Tie-ups between Macau junkets and casinos outside Macau carry the risk that such VIP gambling business might migrate back to Macau if the Chinese central government intensifies its scrutiny of cross-border money flows, says a report from brokerage Sanford C. Bernstein Ltd issued on Tuesday.
There has been a steady stream of announcements in recent months – either by junket operators that have been previously focused on Macau or by casino operators outside Macau – of deals to bring in Chinese players to those regional venues.
“It is our understanding that these junkets may be employing Macau’s banking system to facilitate money transfers to/from these foreign jurisdictions,” said the Sanford Bernstein note from analysts Vitaly Umansky, Simon Zhang and Bo Wen.
“Such activities may likely now be under greater scrutiny resulting in more risk associated with shifting VIP business from Macau to foreign jurisdictions. Should [Chinese] government pressure be exerted on these types of transfers, some VIP business may migrate back to Macau,” added the brokerage.
The institution cited reports by Bloomberg News as evidence of a continuing Chinese crackdown on cross border money flows. A November 1 report had said that China’s capital outflows were thought to have climbed to a record US$194 billion in September, while a following report noted that capital outflows from the mainland had cooled to US$62 billion in October. The later report said the latter figure took account of a Bloomberg gauge that records decisions by exporters and direct investment recipients to hold funds in U.S. dollars.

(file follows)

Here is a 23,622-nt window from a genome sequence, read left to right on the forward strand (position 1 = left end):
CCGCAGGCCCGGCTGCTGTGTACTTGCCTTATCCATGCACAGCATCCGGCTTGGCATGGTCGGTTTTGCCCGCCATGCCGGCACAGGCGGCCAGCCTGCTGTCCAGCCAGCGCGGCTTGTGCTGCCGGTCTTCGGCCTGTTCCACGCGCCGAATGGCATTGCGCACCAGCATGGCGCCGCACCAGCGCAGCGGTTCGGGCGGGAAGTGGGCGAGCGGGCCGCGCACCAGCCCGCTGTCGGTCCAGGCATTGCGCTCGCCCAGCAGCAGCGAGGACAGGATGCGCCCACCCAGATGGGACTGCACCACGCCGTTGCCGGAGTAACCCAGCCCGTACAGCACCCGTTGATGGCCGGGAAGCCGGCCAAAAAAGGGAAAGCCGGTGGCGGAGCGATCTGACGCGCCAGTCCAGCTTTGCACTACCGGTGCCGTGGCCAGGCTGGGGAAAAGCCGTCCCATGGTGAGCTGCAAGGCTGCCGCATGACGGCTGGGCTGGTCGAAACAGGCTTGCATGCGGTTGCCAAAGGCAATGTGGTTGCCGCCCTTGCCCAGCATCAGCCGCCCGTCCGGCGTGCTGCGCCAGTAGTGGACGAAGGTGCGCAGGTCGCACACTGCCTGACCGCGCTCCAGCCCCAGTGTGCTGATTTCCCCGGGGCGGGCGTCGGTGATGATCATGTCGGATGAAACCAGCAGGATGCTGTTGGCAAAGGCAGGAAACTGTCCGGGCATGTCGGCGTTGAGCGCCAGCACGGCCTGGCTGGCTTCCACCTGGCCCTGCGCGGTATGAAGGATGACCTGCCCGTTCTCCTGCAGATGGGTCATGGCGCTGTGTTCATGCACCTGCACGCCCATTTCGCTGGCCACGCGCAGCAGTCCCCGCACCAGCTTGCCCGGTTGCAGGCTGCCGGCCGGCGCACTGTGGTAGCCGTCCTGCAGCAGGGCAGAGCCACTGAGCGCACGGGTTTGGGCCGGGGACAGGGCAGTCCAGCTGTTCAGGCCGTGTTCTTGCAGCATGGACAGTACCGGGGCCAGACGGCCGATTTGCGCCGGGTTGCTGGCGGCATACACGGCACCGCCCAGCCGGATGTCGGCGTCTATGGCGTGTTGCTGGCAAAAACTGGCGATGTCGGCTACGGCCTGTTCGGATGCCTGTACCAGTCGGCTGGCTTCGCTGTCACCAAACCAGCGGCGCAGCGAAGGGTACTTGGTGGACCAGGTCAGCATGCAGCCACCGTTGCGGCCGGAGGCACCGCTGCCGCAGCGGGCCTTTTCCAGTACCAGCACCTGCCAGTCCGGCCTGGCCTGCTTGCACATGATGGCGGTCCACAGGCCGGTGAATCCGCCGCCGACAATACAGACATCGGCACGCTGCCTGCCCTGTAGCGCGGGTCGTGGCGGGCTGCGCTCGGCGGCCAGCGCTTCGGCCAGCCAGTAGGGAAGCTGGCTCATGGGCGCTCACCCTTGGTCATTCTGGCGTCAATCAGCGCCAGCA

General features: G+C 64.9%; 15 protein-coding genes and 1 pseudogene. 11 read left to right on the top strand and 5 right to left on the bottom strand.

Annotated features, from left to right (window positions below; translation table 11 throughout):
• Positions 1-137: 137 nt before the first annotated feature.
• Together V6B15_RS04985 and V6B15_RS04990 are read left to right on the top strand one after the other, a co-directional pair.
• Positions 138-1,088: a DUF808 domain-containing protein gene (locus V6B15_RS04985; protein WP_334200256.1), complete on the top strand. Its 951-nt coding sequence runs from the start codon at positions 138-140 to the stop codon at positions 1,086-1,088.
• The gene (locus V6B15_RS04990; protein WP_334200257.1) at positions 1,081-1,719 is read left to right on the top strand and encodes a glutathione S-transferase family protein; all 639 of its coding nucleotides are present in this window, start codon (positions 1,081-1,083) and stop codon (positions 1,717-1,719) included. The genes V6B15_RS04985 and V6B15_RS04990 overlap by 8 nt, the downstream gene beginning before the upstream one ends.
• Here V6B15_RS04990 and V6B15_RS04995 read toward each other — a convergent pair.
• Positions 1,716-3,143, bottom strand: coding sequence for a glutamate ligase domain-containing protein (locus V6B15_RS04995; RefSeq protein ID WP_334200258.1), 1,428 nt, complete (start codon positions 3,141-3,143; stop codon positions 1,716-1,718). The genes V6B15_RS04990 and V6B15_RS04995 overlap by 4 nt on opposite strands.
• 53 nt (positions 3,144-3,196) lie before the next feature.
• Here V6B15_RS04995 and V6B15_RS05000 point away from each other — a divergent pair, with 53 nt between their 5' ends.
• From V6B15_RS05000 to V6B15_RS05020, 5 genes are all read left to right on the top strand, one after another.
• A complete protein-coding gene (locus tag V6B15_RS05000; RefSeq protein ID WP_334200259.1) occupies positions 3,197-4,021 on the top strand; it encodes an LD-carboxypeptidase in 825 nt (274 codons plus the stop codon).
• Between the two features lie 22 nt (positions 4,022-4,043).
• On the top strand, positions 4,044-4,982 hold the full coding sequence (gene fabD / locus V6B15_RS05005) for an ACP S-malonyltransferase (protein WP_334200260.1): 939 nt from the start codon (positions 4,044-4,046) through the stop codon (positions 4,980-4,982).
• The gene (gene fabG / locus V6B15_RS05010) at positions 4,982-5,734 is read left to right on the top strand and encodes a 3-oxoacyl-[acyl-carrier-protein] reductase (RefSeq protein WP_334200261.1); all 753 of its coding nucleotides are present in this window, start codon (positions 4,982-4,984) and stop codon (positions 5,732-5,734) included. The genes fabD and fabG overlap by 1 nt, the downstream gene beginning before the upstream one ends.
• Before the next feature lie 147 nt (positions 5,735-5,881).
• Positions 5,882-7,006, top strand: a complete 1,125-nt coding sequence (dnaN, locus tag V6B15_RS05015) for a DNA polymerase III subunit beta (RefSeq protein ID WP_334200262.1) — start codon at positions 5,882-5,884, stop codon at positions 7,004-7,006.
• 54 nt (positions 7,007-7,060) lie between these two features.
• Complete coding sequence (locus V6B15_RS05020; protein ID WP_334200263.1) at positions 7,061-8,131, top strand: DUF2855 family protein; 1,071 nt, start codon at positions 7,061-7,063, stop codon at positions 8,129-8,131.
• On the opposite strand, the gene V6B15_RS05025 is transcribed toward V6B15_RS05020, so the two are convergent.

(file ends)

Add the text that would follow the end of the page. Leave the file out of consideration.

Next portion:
That Bloomberg report also quoted the People’s Daily newspaper in China saying the authorities there had – after a year-long investigation – broken up what was described as the nation’s biggest “underground bank,” which had handled the equivalent of US$64 billion in “illegal foreign-exchange transactions”.
“The campaign is part of the [Chinese] government’s efforts to curb capital outflow pressure that intensified following the significant declines in the Chinese stock bourses over the summer and minor RMB [Chinese currency] devaluation in early August, coupled with concern over continued risk of further devaluation,” stated Sanford Bernstein in its Tuesday note.
The brokerage added: “Last Friday (November 20), China’s official People’s Daily newspaper reported that the Ministry of Public Security’s operation which had started in April 2015 to crack down on certain underground banking operations had uncovered 170 cases of illegal money-laundering activities, involving over US$130 billion (or RMB800 billion). We had warned in late August… that the crackdown campaign on underground banking may create headwinds for VIP [gambling].”
Sanford Bernstein also noted that ‘Operation Skynet’ – a Chinese government campaign focused on finding and returning to China allegedly corrupt individuals and their allegedly ill-gotten funds – is scheduled to run until the end of 2015.